Improving human health - in remote and developing communities
Contaminants such as arsenic, nitrate, fluoride and salt are present in much of the groundwater used to supply remote communities in Australia, China, India and many other places deprived of frequent, fresh rainfall. Such contaminants must be removed before this water is fit for human (or even animal or plant) consumption, but low cost, robust, sustainable technologies for doing this are few and far between. Until now…
BioGEMS colleagues Professor David Waite and Dr Peter Kovalsky, along with Professor John Fletcher from UNSW Electrical Engineering &Telecommunications, are working on the development of a low cost robust sustainable technology for effective water treatment. The main outcome is intended to be a solar-powered device for removal of salt and other contaminants from groundwater that is capable of stand-alone operation with optimal energy recovery and inbuilt monitoring – perfect for remote or developing communities around the world.
It is a low-energy technology that involves attracting charged ions to electrodes of opposite charge (sodium to the cathode; and arsenic, nitrate, fluoride and chloride to the anode). “Basically the technique sucks salts up like a sponge and results in treated water with much reduced concentrations of contaminants,” explains Dr Kovalsky.
In collaboration with Mincarb, an Australian company specialising in electrochemical water treatment, the development work resulted in a high impact Linkage Project research partnership funded by the Australian Research Council.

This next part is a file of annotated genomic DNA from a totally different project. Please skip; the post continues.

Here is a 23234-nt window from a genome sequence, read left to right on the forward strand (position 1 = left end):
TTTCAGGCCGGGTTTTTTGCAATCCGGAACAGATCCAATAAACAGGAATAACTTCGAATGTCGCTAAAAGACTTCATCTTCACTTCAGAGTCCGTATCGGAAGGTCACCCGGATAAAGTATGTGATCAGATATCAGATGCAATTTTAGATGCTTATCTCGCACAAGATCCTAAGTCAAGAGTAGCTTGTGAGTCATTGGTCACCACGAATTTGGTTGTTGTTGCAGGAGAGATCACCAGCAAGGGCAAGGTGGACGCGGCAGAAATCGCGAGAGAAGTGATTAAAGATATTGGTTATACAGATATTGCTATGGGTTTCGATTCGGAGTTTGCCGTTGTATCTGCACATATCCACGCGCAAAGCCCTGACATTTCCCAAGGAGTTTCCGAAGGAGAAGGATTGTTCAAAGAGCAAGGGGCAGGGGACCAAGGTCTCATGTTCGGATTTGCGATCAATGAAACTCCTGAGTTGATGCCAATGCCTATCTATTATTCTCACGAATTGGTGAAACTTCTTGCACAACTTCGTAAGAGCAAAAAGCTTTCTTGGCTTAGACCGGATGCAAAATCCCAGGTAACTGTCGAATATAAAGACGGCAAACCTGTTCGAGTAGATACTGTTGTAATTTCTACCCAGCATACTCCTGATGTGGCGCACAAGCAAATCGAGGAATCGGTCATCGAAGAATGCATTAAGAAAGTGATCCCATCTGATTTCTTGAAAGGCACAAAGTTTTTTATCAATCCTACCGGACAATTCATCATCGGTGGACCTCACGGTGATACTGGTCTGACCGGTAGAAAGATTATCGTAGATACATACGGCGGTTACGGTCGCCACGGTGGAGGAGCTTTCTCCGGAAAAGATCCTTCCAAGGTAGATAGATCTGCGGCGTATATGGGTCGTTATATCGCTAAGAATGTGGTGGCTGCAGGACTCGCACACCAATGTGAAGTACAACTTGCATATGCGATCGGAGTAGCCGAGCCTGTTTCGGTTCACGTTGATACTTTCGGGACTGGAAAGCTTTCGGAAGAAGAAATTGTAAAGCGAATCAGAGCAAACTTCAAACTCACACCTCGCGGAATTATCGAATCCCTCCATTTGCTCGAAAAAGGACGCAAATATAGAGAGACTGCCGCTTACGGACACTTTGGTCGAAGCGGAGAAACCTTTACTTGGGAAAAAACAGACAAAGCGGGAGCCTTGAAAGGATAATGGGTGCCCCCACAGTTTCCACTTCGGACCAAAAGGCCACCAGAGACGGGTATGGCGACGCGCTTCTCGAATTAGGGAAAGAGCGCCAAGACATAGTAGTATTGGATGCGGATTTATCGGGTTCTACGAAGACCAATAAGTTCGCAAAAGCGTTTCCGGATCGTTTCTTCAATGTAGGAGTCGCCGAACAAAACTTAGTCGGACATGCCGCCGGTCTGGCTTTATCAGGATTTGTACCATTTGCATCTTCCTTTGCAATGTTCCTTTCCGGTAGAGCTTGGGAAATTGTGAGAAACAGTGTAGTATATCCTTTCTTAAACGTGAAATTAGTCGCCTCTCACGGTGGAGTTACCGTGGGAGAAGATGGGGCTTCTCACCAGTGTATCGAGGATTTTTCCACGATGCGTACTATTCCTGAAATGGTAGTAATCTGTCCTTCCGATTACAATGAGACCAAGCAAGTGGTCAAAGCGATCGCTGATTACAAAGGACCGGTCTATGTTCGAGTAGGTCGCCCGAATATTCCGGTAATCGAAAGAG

The project aims to identify applications where CDI could cost-effectively make brackish, contaminated water usable, and then optimise CDI design and operating conditions to remove particular ions of concern, and to develop approaches to energy recovery.
"While the core technology (of Capacitive Deionisation or CDI) has been around for a while, it’s becoming increasingly popular because it’s a low-energy technology and is also very scalable,” Waite explains. “If you want to build a small unit for a household, you can do that, but you can also scale it up to serve a community."
The device being developed by the research team uses both non-redox and redox processes, with the latter a focus for generating chlorine or hydrogen peroxide in the units.
"It’s a composite technology where we can lower the salinity, we can remove trace contaminants like fluoride and arsenic and nitrate, and also potentially generate disinfectants in the process,” Waite says.
In 2014 the philanthropic arm of Tata Group – one of India’s largest multinational conglomerates employing over 600,000 people - awarded the project grant funding to build units to treat water supplies in remote Indian villages without any mains power.